In addition to her neck and carpal tunnel, Plaintiff testified about her back and leg problems. Her legs are in pain all the time, her knees go out on her, and her hip hurts constantly. Plaintiff has sought medical treatment for these problems. MRIs have shown lower 4 and 5 disc bulges that were inoperable. Plaintiff also said she has deteriorated disc disease and arthritis. When she had surgery performed on her neck, the surgeon said her spine was bruised and he was not sure if it would ever heal. (Tr. 63-64)

         Plaintiffs counsel had previously indicated in his opening statement that Plaintiff would testify regarding one specific document in the record from a nurse practitioner against whom Plaintiff has filed a complaint with the supervising physician. (Tr. 49) Plaintiff testified that this nurse practitioner indicated "they couldn't do anything with my back until they got done with my neck." The nurse practitioner then ordered MRIs, but Plaintiff said she never heard back. At the end of that month (October), Plaintiff called and the nurse practitioner's assistant told Plaintiff that her insurance provider denied the MRIs and that the nurse practitioner would need to reinstate the order. Plaintiff said she never heard back until she called the following month (November). This time, Plaintiff says the nurse practitioner allegedly said she did not believe Plaintiff needed the MRIs. Plaintiff questioned the change in recommendation which lead to her getting upset and exchanging words with the nurse practitioner. Plaintiff then called the supervising physician to complain, and the supervising physician reissued the MRI orders. Plaintiff testified that when she went back to the nurse practitioner's office, she was dismissed. (Tr. 64-66)

         Plaintiff further testified that when reviewing her medical records, she noticed false information in the records from the nurse practitioner. For example, Plaintiff objects to a comment that she was "more worried about [her] disability than [she] was getting treatment." Further, the records state Plaintiff dropped them but she maintains the nurse practitioner dropped her. Plaintiff said she had since filed a complaint with the supervising physician but had yet to receive a response. (Tr. 66-67)

         Plaintiffs counsel next addressed Plaintiffs loss of bladder control. She testified that she has had bladder control problems since 2014 or 2015 and her current medication causes constipation. Plaintiff said she has to use the restroom more than 10 times a day. (Tr. 67-68)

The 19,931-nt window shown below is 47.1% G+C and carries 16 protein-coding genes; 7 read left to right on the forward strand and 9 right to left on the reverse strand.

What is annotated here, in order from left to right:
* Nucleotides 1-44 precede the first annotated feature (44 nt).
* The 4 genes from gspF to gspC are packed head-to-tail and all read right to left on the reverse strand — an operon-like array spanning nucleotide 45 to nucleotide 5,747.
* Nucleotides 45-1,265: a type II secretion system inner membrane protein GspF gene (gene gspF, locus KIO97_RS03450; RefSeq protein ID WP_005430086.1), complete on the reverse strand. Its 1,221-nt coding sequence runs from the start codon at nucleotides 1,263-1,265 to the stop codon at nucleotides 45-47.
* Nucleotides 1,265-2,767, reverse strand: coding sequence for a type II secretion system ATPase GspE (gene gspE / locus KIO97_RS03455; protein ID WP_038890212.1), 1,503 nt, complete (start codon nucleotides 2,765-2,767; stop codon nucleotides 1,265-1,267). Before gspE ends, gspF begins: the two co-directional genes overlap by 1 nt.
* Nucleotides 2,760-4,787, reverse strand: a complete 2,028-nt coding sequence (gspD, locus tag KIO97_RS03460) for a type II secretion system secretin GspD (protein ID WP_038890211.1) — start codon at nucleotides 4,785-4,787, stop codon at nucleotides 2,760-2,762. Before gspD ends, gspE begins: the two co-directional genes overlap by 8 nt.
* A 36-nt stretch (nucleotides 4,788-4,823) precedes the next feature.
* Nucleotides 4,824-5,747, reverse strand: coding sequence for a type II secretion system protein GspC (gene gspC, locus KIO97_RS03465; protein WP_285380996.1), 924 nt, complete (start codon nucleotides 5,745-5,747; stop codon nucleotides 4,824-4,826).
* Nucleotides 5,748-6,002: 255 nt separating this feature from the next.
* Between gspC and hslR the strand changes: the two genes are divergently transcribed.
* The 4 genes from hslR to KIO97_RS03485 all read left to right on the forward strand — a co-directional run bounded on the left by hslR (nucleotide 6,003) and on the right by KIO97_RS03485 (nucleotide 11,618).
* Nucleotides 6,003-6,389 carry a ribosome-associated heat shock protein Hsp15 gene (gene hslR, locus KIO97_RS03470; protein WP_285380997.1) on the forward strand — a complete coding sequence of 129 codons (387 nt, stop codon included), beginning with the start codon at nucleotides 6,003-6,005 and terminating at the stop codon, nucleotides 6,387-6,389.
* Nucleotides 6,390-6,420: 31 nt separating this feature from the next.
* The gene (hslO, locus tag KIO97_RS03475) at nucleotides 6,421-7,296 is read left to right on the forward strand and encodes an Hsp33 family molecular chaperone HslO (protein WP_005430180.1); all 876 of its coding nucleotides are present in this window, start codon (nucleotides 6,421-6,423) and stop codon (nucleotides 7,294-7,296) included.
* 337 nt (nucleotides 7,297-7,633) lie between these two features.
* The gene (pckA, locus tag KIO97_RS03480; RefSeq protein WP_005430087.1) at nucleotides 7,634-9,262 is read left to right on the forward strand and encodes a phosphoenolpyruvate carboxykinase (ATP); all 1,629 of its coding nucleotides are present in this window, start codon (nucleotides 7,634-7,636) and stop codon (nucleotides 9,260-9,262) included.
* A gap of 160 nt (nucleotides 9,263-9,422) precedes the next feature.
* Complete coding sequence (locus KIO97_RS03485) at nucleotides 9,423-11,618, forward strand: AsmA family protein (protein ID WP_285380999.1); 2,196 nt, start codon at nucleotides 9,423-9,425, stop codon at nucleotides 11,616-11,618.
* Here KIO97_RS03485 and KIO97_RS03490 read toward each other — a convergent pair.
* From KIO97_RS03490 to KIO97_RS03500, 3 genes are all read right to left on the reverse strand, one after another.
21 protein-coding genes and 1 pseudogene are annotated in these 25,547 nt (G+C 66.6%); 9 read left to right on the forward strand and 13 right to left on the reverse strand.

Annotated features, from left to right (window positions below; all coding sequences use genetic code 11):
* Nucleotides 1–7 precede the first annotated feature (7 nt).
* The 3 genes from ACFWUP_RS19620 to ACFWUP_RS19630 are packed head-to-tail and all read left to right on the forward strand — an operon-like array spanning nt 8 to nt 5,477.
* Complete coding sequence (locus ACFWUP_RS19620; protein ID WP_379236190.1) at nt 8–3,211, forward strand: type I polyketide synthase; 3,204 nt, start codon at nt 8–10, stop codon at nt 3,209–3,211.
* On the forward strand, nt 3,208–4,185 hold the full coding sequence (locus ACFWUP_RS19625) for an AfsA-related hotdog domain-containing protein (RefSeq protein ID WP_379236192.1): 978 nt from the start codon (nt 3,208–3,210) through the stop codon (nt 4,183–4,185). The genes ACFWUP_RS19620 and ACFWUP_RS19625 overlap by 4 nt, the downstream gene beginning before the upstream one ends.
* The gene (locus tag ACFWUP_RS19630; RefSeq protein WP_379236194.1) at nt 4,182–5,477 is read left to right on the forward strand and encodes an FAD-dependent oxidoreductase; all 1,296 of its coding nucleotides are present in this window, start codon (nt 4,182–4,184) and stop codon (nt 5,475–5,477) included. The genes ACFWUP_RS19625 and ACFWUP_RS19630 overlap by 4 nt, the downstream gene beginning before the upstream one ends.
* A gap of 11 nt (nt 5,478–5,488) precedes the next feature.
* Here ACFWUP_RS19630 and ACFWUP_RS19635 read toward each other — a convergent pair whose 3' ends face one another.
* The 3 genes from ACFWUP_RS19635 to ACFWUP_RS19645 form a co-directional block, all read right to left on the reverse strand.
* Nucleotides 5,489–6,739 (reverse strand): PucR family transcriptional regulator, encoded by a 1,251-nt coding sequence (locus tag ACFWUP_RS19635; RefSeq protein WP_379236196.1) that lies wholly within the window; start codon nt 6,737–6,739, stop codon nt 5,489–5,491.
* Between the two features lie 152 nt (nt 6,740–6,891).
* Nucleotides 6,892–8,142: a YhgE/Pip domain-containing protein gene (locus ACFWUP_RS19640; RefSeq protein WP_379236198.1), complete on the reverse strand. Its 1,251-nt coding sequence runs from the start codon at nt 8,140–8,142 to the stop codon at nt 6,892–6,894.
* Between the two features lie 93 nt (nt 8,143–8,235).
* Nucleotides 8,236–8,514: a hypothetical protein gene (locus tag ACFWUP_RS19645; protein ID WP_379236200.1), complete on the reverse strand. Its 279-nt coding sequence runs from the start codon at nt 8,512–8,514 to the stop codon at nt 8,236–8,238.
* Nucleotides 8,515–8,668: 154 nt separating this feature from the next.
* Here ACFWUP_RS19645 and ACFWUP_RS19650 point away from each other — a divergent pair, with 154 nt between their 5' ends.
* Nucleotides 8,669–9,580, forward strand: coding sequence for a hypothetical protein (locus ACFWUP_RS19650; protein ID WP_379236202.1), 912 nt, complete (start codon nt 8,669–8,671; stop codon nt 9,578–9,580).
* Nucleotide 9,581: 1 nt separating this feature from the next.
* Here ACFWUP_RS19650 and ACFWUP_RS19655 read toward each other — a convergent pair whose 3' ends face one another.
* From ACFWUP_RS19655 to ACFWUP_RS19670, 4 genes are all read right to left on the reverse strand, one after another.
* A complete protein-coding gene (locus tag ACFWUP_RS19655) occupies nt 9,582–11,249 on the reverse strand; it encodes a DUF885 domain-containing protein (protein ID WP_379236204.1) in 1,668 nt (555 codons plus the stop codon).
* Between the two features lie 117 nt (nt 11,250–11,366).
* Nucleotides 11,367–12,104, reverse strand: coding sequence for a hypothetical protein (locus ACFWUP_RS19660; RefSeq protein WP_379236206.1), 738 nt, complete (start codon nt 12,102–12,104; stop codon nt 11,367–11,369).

Plaintiff testified she did not believe she could work at a station/restaurant similar to her job at Southeast Co-Op because she would have to take extra breaks to use the restroom. She further stated she would miss many days of work unplanned. When asked to estimate how often in a month, she answered: "In a month? I'd probably be calling off all the time because I couldn't do - it would hurt so bad." (Tr. 68-69)

         A vocational expert ("VE") also testified at the hearing. The VE classified Plaintiffs past work as a kitchen manager and a storekeeper in the Dictionary of Occupational Titles ("DOT"). The ALJ considered a composite of the two positions to be an accurate representation of Plaintiff s past work experience. The ALJ asked the VE to assume a hypothetical individual of Plaintiff s age, education, and work history with the following range of light work: no climbing of ladders, ropes, or scaffolds; no crawling; no overheard reaching with either upper extremity; frequent reaching in all other directions; and frequent handling and fingering. The VE testified that such a hypothetical individual could perform the duties of a storekeeper but not the duties of a kitchen manger. The ALJ found such limitations would eliminate the job since the hypothetical called for a composite of the two. The ALJ next asked if there were other jobs available at that light level in the national economy. The VE testified that such a hypothetical individual could work as a light, unskilled cleaner or housekeeper, of which there are at least 300, 000 jobs in the national economy, and a light, unskilled laundry worker, of which there are at least 200, 000 jobs in the national economy. The ALJ asked the VE to consider the same hypothetical individual but with occasional reaching in all directions and occasional handling and fingering. The VE said those listed jobs would not be available for such a hypothetical individual. When asked by the ALJ if there would be jobs at the light or sedentary level, the VE said there would be no applicable jobs. The ALJ next asked the VE if a hypothetical individual could miss work or leave early at least three times per week on a continuing and ongoing basis could maintain employment in the national economy without a special accommodation. The VE testified such an individual could not maintain employment. (Tr. 69-71)

         Plaintiffs counsel then asked the VE if the kitchen manager position as described is a specific vocational preparation ("SVP") rating 7. The VE testified that the work Plaintiff performed at Southeast Co-Op may not have been an SVP of 7 because it was a small kitchen, but a kitchen manager as typically performed is an SVP of 7 based on the type of work performed. The ALJ then opined that a kitchen manager is supervising cooks while also serving as a cook so would have an SVP of 6 or 7. (Tr. 71-72)

         III. ...